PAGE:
And a number of the noisier individuals I’ve ran into and since had to say farewell to, unfortunately, as I don’t like “censoring” (such as Pete Ridley, “Adam”, PopTech – merely mentioning his username is enough to bring him around here via whatever special means he has to keep tabs on whoever is talking about him.. vanity.. Rogerthesurf and “Elsa”), will just insult without basis (eg. “you’re gullible and beyond help” etc) and lead to circular arguments that wear you down. If they have valid evidence to support a counterargument, I’m all ears, but in the case of such people, they attack you rather than critically evaluate the evidence. It can be tiring and is ultimately demoralising. I had to leave it alone for a long while simply to recharge and now I just won’t waste my time entertaining circular arguments and personal attacks – I won’t let such people make me as grumpy as they are.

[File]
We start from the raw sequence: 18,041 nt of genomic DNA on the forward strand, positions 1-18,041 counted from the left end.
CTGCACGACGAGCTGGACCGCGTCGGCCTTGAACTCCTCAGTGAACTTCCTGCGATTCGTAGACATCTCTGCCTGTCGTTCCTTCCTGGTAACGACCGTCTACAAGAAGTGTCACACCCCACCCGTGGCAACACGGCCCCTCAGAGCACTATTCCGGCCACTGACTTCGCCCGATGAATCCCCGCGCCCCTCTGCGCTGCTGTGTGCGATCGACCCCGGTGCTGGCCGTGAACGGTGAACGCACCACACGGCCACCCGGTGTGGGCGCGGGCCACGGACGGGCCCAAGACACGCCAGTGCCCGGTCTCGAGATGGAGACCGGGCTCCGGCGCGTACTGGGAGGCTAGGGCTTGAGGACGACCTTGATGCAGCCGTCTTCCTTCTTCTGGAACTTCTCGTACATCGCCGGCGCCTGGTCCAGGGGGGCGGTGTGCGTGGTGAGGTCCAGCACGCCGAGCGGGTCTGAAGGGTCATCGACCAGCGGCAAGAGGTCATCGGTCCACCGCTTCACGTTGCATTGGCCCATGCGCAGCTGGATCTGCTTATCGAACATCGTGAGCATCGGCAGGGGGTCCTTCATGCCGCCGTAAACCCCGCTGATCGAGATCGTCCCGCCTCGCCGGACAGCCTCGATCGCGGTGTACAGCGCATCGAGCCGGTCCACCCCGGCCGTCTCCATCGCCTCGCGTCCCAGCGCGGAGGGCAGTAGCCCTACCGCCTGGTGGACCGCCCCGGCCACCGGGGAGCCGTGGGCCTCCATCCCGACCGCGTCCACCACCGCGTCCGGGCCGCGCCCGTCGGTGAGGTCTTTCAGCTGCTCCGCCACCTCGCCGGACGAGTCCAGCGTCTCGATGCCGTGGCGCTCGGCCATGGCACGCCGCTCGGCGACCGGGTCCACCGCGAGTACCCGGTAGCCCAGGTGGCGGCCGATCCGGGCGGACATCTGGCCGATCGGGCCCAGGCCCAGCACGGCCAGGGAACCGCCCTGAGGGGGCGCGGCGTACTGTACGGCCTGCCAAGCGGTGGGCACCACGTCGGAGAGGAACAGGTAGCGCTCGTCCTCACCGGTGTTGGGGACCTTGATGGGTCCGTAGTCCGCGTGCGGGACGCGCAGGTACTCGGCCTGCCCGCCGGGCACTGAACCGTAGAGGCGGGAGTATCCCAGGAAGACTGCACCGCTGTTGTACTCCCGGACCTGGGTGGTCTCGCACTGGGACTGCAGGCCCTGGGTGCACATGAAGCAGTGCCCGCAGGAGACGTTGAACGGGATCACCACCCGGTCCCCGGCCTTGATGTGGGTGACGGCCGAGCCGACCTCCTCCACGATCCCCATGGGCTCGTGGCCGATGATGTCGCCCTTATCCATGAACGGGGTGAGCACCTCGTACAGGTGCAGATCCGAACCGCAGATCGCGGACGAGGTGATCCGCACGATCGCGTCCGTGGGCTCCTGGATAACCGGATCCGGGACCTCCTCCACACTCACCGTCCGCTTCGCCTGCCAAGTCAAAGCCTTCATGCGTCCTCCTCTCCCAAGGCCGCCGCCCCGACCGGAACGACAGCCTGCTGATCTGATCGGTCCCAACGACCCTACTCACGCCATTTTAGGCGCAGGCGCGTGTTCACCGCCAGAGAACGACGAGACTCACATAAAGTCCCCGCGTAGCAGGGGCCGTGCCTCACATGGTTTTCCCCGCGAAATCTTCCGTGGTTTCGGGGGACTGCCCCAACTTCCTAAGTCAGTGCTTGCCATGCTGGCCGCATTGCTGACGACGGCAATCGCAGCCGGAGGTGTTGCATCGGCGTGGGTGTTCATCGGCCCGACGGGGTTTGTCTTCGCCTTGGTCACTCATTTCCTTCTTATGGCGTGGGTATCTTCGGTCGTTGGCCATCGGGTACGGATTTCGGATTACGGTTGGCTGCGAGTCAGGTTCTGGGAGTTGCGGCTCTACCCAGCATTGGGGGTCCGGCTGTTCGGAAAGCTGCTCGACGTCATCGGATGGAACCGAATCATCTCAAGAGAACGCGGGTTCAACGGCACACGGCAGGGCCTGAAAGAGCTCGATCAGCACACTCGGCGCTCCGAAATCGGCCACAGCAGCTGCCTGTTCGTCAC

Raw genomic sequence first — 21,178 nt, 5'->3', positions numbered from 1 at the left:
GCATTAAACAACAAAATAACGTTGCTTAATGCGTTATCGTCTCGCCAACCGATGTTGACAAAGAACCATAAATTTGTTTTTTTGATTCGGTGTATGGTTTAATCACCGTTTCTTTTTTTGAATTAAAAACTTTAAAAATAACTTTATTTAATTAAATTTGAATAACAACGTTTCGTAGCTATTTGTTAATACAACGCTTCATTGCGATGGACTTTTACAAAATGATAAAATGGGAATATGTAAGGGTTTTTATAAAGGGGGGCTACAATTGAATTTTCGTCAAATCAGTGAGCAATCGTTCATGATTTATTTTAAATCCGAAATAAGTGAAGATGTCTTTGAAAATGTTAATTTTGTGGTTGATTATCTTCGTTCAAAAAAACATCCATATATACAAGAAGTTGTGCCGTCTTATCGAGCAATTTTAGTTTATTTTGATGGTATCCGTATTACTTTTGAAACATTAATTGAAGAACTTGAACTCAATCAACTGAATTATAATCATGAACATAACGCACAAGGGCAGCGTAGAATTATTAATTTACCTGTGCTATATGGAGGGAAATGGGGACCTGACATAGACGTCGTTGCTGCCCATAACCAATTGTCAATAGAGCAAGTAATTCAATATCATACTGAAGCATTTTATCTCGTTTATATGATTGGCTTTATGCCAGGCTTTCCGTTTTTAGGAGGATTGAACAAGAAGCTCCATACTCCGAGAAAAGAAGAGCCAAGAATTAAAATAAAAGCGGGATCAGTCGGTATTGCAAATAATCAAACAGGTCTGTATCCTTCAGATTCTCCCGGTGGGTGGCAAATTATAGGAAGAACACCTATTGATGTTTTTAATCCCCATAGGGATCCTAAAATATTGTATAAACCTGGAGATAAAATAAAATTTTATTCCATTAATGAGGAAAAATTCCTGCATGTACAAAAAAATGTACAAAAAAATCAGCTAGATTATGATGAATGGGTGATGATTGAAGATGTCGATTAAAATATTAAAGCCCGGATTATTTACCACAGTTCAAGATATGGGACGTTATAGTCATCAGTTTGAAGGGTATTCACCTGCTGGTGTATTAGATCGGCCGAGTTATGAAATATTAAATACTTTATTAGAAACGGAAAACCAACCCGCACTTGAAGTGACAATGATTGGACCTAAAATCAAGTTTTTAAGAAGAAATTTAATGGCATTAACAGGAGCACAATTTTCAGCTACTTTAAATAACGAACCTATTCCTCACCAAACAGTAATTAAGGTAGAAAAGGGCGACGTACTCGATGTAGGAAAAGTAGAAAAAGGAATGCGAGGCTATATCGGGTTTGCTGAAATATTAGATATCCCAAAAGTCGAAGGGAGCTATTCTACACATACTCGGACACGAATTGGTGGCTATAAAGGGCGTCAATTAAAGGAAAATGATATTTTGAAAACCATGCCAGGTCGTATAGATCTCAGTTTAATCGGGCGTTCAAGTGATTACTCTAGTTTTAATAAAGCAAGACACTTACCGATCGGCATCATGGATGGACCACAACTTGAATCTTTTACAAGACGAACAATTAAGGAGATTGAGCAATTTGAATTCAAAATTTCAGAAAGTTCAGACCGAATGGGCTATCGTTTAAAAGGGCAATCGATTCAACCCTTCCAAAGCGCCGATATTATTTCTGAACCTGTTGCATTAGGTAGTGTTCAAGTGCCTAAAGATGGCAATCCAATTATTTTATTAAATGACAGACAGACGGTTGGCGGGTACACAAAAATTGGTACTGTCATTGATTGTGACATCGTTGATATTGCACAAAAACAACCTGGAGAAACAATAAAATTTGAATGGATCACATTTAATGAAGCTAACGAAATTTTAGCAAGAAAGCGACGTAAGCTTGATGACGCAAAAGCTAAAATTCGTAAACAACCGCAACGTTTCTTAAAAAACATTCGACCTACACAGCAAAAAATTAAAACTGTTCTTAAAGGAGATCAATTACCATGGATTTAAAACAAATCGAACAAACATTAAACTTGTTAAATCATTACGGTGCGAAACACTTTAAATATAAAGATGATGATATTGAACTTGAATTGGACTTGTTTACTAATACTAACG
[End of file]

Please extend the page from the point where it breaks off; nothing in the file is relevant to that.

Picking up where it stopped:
As the label to the right states, everything here is “CC”; creative commons. If you’d like to repost anything you’ve read here or use the graphics under the tab above, be my guest. Let the haters hate me instead.

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  3. I couldn’t work out why channel Ten kept The Bolt Report going when it rated so poorly , but then I found Omg that Gina Rienhart had a board seat on Ten and it all fell into place .

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    1. You or I fork out loose change to hire a movie we’d like to watch. For her, it’s still loose change, but on a larger scale. Unfortunately, she made the rest of us have to avoid a channel for a short while so she could get her fix.